Over the years we’ve seen quite a few projects involving vector graphics, but the spaceship game created by [Mark Aren] especially caught our eye because in it he has tackled building a vector display from scratch rather than simply using a ready-made one such as an oscilloscope. As if the vector game itself wasn’t interesting enough, the process of designing the electronics required to drive a CRT is something that might have been commonplace decades ago but which few electronics enthusiasts in 2020 will have seen.
In his write-up he goes into detail on the path that took him to his component choices, and given the unusual nature of the design for 2020 it;s a fascinating opportunity to see the job done with components that would have been unheard of in the 1950s or 1960s. He eventually settled on a high voltage long-tailed pair of bipolar transistors, driven by a single op-amp to provide the differential signal required by the deflection electrodes. The mix of old and new also required a custom-fabricated socket for the CRT. On the game side meanwhile, an ATmega328 does the heavy lifting, through a DAC. He goes into some detail on DAC selection, having found some chips gave significant distortion.
All in all this is an impressive project from all angles, and we’re bowled over by it. Of course, if you fancy a play with vector graphics, perhaps there’s a simpler way.
Among Us has been an indie gaming success story. A game built by a small team has, after several years on the market, become a worldwide sensation. Gameplay consists of players attempting to find the imposter amongst their ranks and an “Emergency Meeting” can be called if players need to speak to each other. [john lemme] wanted to be able to do the same with his roommates, and set about building the real thing.
The build relies on an ESP32, which reads the state of a big red emergency button. When pressed, the ESP32 uses its WiFi connection to trigger a Discord conference call containing all the roommates. Naturally, it also plays the buzzer sound from the actual game, too – via a small amplifier and a speaker yanked from some headphones.
It’s a fun build, though [john] notes it has its limits. The call takes 10 seconds to initiate after the button press, and the audio hardware doesn’t do a great job of recreating the buzzer noise from the game. However, it’s a good starting point, and we think the concept could actually prove useful with some refinement. Video after the break.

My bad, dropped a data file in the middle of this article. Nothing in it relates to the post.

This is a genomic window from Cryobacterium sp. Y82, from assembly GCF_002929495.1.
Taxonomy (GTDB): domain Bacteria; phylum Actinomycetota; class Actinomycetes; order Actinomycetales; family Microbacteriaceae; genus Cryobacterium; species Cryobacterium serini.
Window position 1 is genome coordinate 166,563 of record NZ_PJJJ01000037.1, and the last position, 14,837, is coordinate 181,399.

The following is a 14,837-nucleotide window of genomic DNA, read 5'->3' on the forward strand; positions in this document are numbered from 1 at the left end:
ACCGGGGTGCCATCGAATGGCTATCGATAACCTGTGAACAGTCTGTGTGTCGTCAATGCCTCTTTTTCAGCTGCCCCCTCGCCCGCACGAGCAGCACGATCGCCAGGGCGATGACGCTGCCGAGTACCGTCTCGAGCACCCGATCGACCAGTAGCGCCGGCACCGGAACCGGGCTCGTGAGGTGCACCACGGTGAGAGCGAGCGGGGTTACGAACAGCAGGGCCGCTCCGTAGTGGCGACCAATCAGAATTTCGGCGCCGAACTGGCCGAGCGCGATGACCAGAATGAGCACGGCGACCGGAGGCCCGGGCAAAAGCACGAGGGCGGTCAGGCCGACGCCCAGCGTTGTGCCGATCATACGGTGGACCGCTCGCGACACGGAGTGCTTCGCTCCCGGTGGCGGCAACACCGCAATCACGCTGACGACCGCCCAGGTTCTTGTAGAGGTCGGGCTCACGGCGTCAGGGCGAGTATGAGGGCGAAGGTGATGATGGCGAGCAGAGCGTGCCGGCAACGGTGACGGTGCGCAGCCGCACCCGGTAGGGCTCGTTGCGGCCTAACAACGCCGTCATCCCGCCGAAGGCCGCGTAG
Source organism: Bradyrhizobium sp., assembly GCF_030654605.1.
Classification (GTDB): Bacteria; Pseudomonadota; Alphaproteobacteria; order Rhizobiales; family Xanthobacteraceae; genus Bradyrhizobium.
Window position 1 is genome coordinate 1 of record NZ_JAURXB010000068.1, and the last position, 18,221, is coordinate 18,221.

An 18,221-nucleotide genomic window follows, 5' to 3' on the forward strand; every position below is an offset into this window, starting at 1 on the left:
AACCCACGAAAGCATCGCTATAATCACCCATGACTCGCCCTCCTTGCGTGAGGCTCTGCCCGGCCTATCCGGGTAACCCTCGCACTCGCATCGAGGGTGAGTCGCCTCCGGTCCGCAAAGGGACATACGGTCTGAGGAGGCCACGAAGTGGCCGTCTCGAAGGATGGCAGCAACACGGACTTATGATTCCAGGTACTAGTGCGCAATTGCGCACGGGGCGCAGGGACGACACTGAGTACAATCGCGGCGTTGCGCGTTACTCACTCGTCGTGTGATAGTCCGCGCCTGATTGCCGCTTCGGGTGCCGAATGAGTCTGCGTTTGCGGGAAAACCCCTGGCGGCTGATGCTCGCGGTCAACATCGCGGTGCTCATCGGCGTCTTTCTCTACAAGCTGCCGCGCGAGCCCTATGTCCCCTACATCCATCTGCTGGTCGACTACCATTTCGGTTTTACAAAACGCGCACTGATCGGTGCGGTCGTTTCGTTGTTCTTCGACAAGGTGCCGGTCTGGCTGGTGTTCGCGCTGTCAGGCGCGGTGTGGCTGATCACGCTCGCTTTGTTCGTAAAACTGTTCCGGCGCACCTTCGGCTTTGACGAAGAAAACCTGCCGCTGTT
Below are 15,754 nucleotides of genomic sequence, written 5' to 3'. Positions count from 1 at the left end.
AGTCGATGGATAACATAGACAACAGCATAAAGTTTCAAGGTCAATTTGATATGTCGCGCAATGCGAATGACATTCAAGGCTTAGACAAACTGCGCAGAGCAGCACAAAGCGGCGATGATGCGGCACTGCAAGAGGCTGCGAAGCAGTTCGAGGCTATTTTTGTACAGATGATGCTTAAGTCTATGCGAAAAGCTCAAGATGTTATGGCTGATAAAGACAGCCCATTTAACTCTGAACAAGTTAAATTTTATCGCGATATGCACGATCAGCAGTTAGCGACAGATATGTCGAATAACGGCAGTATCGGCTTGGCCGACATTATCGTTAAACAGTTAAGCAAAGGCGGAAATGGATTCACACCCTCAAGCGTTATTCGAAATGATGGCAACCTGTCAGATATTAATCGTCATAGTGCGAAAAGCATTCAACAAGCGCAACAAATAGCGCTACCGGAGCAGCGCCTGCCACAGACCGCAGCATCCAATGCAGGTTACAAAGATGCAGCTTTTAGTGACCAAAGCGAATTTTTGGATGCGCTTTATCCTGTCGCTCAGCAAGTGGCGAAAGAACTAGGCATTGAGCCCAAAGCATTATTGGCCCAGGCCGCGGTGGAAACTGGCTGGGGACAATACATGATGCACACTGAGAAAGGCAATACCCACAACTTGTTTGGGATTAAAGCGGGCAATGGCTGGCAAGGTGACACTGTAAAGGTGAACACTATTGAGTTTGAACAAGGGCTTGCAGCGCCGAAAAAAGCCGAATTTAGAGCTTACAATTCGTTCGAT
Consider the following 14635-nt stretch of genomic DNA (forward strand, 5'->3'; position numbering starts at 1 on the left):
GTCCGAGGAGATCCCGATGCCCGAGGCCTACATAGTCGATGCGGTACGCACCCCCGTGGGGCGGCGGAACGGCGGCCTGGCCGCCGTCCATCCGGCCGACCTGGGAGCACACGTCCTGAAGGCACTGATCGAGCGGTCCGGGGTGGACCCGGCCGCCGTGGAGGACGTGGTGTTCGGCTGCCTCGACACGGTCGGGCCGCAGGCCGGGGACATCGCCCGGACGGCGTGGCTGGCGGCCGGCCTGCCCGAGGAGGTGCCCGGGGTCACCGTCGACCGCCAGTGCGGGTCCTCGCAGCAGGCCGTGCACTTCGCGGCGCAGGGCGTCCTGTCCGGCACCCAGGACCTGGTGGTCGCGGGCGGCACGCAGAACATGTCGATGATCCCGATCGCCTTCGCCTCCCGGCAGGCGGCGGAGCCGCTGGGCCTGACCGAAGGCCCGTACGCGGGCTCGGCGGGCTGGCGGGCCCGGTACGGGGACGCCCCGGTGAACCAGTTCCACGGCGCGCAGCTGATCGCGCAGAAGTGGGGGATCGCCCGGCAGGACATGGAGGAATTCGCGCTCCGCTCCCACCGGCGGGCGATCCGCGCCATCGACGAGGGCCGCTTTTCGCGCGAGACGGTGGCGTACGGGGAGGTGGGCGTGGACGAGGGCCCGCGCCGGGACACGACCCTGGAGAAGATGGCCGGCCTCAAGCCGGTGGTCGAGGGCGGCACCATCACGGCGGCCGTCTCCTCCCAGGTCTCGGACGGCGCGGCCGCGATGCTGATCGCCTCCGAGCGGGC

Continue reading “Among Us Emergency Meeting Button Becomes Reality”
Turning on a lightbulb has never been easier. You can do it from your mobile. Voice activation through home assistants is robust. Wall switches even play nicely with the above methods. It was only a matter of time before someone decided to make it fun, if you consider a Rubik’s cube enjoyable. [Alastair Aitchison] at Playful Technology demonstrated that it is possible to trigger a relay when you match all the colors. Video also after the break.
The cube does little to obfuscate game data, so in this scope, it sends unencrypted transmissions. An ESP32 with [Alastair]’s Arduino code, can track each movement, and recognize a solved state. In the video, he solves the puzzle, and an actuator releases a balloon. He talks about some other cool things this could do, like home automation or a puzzle room, which is in his wheelhouse judging by the rest of his YouTube channel.
We would love to see different actions perform remote tasks. Twisting the top could set a timer for 1-2-3-4-5 minutes, while the bottom would change the bedroom lights from red-orange-yellow-green-blue-violet. Solving the puzzle should result in a barrage of NERF darts or maybe keep housemates from cranking the A/C on a whim.
Continue reading “Automation With A New Twist”
While the recent announcement of Grand Theft Auto V for the upcoming next-generation game consoles was a disappointment for those fervently waiting for a successor in the infamous video game series, it shows that after almost seven years of its initial release, the epic title is still going strong — and rightfully so. But a game as varied and complex as GTA V isn’t without some quirks, especially if you’re going for 100% completeness.
The stunt jumps seem a particular pesky nut to crack here, so [Anthony Som] made it his mission to shed some light on what qualifies as a successful jump by reverse engineering the system and writing both a mod for displaying the landing zone and a cheat to instant success.